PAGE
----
About 100 Leaders in STEM Series
100 Leaders in STEM is a platform that brings together c-suite level executives to discuss the future of the economy and jobs from a STEM talent perspective. 100 Leaders in STEM works in cycles starting with the release of a publication and followed by a year of back-to back events to elevate the conversation. Four issues have published: 100 Woman Leaders in STEM (2012), 100 CEO Leaders in STEM (2013), 100 Diverse Corporate Leaders in STEM (2014), 100 CIO/CTO Leaders in STEM. To date, over 330 leaders have been recognized in over 150 corporations. The 100 CEO Leaders in STEM vol. 2 will be released at STEMconnector®’s Global STEM Talent Summit on April 28, 2016.

About STEMconnector®
STEMconnector® is a consortium of over 150 companies, associations, academic institutions and government entities actively working to advance STEM education and the future of human capital. STEMconnector® is both a resource and a service, designed to link “all things STEM.” STEMconnector®’s network includes organizations at the global, national, state and local levels. Our work spans the entire pipeline (Kindergarten to Jobs) and how STEM education experiences translate into careers. STEMconnector® has a particular emphasis on diversity and women. For information on how to become a member, contact Lorena Fimbres at Lorena.Fimbres@STEMconnector.org.

Live Stream for Today's Global STEM Talent Summit #GSTS2016

Today's the big day! We're at Gallup HQ in Washington, DC for the Global STEM Talent Summit. If you're not able to join us, no worries! We have a live video stream on our YouTube page and embedded right below here on the blog. Check out the press release to learn more about the Summit, follow along with the program to find today's schedule of events, and join the conversation on social media using #GSTS2016!

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STEMconnector® To Release 100 CEO Leaders in STEM this Thursday at #GSTS2016!

STEMconnector®, the one-stop shop for “who is doing what” in STEM education and careers, releases its 100 CEO Leaders in STEM publication this Thursday, April 28th at the Global STEM Talent Summit. The book features Chief Executive Officers who offer their unique perspective on the issues facing America’s STEM workforce. As leaders of companies in STEM-related industries, these 100 CEOs offer a unique perspective on those issues and share initiatives that they are currently working on in their respective companies. “A crisis can be a crucible that forges moral leadership,” said Dale Jones, CEO of Diversified Search. The publication will also be released electronically and will be available at www. STEMconnector.org/100CEOs.

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Event Program for the 2016 Global STEM Talent Summit

From keynote addresses by the Chief Medical Officer at Johnson & Johnson, Dr. Joanne Waldstreicher, to the release of STEMconnector's 100 CEO Leaders in STEM publication, and to exciting panels with industry STEM leaders, this Thursday's Global STEM Talent Summit has a full day planned of critical STEM discussions. Check out the full program listed below. For individuals unable to join us in-person, a live steam of the event will be available for remote viewing, and we encourage you to join this conversation on social media using #GSTS2016!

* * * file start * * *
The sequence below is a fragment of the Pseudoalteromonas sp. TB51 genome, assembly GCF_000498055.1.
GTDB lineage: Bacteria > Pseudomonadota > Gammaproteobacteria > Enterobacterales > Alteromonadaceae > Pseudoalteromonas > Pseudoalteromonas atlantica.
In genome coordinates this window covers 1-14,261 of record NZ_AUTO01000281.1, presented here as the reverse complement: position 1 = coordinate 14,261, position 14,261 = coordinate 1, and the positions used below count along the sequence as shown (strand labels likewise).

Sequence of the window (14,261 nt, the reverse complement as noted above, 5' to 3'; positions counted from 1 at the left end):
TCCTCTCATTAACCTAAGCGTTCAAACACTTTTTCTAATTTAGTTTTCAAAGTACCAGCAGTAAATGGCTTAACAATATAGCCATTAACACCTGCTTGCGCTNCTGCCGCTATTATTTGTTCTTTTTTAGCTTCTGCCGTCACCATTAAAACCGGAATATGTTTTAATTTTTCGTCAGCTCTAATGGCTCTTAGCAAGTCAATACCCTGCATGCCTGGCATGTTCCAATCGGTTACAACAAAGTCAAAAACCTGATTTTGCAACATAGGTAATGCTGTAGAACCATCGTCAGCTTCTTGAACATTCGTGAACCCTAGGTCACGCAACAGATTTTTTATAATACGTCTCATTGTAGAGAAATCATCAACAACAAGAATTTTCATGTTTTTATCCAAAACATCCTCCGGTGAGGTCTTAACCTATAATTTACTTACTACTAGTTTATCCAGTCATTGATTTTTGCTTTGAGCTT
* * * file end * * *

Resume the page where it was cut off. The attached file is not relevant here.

2016 Global STEM Talent Summit Event Program

Master of Ceremonies: Rob Denson, President, Des Moines Area Community College, Chairman, SHEC

7:30-8:30am Registration Opens

8:30-8:45am Welcome to the 2016 Global STEM Talent Summit:

  • Edie Fraser, Chief Executive Officer, STEMconnector & Million Women Mentors
  • Lorena Fimbres, Vice President and Chief Development Officer, STEMconnector

Announcement of the 100 CEO Leaders in STEM: Sponsored by Bank of America - Merrill Lynch

8:45-9:15am Global STEM Talent Pipeline - The Burning Problem

  • Dr. Heidi Kleinbach-Sauter, Senior Vice President Global R&D, PepsiCo, Chair, GSTS

9:15-9:45am Global Jobs Report 2015

  • Jon Clifton, Managing Partner, Gallup

9:45-10:45am Panel 1: Career-Focused Experiential Learning: An Unlock For STEM 2.0

  • Al Bunshaft, Chief Executive Officer, Dassault Systemes Government Solutions
  • Martin Scaglione, President & CEO, Hope Street Group
  • George Moore, EVP, Chief Technology Officer, Cengage Learning
  • Rob Denson, President, Des Moines Area Community College
  • Moderator: Frank Sesno, Director-School of Media & Public Affairs, George Washington University

10:45-11:00am Networking Break

11:00-12:00pm Panel 2: Professional Development Models for Retaining High-Skill Workers

  • John Staines, Human Resources Officer-Global Information Technology, Cigna
  • Steve Rae, Chief Professional Development Officer, Apollo Education Group
  • Jenny Morr, Assistant Vice President-Technology & Development, AT&T
  • Sharon Wibben, Senior Vice President-Global HR, Walmart
  • DeEtte Gray, President, Intelligence & Security, BAE Systems
  • Moderator: John Hughes, Editor, Bloomberg LLP, Former President of National Press Club

12:00-1:00pm Lunch: Sponsored by Johnson & Johnson

  • Opening remarks by Dr. Heidi Kleinbach-Sauter, Senior Vice President Global R&D, PepsiCo, Chair, GSTS